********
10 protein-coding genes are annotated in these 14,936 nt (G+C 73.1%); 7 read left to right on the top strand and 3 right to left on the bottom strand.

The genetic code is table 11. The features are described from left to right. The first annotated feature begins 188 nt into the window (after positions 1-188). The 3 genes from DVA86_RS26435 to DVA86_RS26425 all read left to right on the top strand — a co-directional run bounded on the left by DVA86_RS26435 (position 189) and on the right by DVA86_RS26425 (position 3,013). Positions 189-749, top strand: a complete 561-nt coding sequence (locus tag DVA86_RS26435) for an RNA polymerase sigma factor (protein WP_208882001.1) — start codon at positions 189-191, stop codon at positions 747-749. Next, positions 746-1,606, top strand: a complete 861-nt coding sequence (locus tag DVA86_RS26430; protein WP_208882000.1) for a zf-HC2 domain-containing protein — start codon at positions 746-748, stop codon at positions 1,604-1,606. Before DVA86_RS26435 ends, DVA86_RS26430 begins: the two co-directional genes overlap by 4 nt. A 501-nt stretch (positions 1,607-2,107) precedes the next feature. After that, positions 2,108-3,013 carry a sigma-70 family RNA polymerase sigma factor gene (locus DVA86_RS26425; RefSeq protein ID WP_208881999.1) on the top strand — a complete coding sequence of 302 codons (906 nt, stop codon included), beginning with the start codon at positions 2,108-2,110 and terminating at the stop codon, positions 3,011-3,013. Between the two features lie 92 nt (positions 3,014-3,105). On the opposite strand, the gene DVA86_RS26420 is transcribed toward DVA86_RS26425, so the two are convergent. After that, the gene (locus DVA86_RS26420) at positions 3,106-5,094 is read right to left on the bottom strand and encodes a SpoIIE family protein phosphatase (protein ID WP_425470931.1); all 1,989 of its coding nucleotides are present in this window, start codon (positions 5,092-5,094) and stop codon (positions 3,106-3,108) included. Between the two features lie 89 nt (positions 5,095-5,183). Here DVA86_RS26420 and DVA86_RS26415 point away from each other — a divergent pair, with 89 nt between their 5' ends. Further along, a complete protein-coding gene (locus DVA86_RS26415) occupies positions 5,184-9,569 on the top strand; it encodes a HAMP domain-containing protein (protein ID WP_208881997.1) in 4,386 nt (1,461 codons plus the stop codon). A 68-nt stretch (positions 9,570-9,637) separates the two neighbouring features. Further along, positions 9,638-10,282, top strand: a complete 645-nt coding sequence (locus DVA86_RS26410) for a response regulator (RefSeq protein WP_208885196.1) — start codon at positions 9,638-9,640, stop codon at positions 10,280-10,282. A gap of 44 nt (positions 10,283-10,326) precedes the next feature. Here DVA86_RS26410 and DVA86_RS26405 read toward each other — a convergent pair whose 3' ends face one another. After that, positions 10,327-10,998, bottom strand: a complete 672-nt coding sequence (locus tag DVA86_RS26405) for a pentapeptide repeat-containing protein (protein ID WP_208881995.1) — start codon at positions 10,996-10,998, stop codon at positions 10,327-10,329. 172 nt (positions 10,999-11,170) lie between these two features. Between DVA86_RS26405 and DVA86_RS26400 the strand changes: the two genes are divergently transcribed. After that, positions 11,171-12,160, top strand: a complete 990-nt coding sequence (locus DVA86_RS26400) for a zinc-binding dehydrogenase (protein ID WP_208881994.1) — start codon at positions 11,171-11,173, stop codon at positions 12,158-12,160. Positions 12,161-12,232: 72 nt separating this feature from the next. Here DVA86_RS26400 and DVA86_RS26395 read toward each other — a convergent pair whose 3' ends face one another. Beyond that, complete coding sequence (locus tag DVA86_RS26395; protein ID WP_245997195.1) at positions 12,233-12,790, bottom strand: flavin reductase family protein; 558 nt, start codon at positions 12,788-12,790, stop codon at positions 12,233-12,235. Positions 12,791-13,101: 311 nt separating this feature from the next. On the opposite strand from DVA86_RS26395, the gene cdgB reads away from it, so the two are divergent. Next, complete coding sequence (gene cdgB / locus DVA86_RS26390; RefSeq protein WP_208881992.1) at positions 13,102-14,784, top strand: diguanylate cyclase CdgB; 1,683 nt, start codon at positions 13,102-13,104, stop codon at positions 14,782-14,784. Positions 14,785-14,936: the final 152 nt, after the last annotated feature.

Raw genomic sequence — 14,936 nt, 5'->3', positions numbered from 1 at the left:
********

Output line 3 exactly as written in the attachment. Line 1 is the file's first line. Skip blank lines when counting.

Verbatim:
Raw genomic sequence — 14,936 nt, 5'->3', positions numbered from 1 at the left: